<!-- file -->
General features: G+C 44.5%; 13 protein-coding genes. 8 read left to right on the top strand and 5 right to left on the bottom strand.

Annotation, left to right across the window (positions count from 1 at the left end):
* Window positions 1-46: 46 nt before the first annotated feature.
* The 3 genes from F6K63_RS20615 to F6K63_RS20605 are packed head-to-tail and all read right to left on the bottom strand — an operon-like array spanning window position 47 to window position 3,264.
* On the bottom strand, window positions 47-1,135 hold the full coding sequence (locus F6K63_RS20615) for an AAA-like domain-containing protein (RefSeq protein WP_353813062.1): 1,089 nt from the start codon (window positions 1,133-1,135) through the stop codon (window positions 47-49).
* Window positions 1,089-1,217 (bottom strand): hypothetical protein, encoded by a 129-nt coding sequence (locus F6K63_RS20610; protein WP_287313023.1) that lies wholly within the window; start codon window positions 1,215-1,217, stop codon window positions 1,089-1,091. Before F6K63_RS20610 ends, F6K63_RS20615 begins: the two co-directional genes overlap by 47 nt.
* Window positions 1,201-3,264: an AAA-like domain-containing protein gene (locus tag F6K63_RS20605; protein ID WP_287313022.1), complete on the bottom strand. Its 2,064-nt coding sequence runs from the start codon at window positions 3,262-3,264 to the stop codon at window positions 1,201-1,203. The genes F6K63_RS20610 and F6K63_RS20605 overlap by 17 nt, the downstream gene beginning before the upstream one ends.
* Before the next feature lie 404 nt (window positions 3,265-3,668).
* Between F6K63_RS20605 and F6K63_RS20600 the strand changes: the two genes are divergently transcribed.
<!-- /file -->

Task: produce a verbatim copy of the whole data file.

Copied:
General features: G+C 44.5%; 13 protein-coding genes. 8 read left to right on the top strand and 5 right to left on the bottom strand.

Annotation, left to right across the window (positions count from 1 at the left end):
* Window positions 1-46: 46 nt before the first annotated feature.
* The 3 genes from F6K63_RS20615 to F6K63_RS20605 are packed head-to-tail and all read right to left on the bottom strand — an operon-like array spanning window position 47 to window position 3,264.
* On the bottom strand, window positions 47-1,135 hold the full coding sequence (locus F6K63_RS20615) for an AAA-like domain-containing protein (RefSeq protein WP_353813062.1): 1,089 nt from the start codon (window positions 1,133-1,135) through the stop codon (window positions 47-49).
* Window positions 1,089-1,217 (bottom strand): hypothetical protein, encoded by a 129-nt coding sequence (locus F6K63_RS20610; protein WP_287313023.1) that lies wholly within the window; start codon window positions 1,215-1,217, stop codon window positions 1,089-1,091. Before F6K63_RS20610 ends, F6K63_RS20615 begins: the two co-directional genes overlap by 47 nt.
* Window positions 1,201-3,264: an AAA-like domain-containing protein gene (locus tag F6K63_RS20605; protein ID WP_287313022.1), complete on the bottom strand. Its 2,064-nt coding sequence runs from the start codon at window positions 3,262-3,264 to the stop codon at window positions 1,201-1,203. The genes F6K63_RS20610 and F6K63_RS20605 overlap by 17 nt, the downstream gene beginning before the upstream one ends.
* Before the next feature lie 404 nt (window positions 3,265-3,668).
* Between F6K63_RS20605 and F6K63_RS20600 the strand changes: the two genes are divergently transcribed.